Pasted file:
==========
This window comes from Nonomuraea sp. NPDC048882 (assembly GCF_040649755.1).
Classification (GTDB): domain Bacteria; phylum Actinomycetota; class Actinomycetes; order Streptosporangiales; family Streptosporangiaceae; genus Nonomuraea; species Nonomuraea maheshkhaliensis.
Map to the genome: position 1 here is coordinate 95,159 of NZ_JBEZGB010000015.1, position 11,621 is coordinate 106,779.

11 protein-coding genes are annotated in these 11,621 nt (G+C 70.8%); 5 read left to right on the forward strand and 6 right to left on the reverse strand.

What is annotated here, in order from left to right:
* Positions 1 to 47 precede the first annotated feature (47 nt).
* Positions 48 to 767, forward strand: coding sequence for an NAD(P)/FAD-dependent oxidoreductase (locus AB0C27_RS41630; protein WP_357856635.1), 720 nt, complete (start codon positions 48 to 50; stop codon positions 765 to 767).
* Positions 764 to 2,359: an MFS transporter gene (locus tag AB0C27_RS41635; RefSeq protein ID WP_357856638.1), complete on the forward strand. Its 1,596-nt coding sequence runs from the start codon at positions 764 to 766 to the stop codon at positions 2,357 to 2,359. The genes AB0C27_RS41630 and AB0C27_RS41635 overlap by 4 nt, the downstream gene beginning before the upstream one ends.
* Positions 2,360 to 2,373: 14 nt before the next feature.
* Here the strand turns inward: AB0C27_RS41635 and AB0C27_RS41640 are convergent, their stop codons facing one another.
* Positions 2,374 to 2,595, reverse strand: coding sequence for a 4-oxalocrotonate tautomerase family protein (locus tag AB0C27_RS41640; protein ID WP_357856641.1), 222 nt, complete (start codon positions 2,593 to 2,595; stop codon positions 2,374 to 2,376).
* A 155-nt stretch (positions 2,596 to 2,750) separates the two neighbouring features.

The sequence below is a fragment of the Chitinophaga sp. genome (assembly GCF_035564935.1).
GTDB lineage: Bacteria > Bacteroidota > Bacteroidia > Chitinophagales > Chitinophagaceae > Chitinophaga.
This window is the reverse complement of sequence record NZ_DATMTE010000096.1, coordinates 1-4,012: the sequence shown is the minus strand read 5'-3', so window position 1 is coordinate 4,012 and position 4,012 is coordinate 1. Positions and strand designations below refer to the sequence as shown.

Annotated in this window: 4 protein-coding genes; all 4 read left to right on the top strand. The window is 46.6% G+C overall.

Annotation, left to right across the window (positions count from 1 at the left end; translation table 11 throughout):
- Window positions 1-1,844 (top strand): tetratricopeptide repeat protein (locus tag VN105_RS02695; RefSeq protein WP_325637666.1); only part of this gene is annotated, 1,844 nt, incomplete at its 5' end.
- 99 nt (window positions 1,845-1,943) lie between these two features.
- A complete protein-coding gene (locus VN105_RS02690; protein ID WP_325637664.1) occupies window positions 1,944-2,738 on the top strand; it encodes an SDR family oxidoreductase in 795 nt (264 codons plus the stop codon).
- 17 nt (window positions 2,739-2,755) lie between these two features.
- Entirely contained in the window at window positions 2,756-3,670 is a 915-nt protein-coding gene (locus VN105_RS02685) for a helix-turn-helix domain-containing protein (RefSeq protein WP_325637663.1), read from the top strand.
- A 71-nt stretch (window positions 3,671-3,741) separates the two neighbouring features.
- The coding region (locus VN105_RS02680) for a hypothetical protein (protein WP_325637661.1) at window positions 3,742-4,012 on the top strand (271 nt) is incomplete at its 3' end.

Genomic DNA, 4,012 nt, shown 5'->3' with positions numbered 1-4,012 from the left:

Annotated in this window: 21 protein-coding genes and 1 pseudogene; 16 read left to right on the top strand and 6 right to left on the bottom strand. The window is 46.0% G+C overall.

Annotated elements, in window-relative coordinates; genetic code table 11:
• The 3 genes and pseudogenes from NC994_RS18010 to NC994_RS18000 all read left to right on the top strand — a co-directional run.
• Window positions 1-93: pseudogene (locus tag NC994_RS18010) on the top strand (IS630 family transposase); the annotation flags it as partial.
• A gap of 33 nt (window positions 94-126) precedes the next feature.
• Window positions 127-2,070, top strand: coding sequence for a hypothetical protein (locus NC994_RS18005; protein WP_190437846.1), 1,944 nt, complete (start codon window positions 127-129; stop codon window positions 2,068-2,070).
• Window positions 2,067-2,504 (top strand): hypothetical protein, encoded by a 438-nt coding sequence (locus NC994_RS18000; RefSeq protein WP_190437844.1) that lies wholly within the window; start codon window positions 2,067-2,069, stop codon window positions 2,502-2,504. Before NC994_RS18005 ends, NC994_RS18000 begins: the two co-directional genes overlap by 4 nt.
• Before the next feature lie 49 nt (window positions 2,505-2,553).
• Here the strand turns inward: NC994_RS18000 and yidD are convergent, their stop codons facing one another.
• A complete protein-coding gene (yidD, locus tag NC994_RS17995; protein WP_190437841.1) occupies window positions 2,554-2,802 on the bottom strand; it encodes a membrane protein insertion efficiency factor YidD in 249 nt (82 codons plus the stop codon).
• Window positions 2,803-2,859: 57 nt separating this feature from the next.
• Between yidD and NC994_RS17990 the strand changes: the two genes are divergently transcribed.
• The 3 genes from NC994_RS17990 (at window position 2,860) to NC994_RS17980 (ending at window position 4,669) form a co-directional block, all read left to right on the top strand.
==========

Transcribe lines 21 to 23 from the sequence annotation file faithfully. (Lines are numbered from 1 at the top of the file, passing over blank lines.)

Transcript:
- 17 nt (window positions 2,739-2,755) lie between these two features.
- Entirely contained in the window at window positions 2,756-3,670 is a 915-nt protein-coding gene (locus VN105_RS02685) for a helix-turn-helix domain-containing protein (RefSeq protein WP_325637663.1), read from the top strand.
- A 71-nt stretch (window positions 3,671-3,741) separates the two neighbouring features.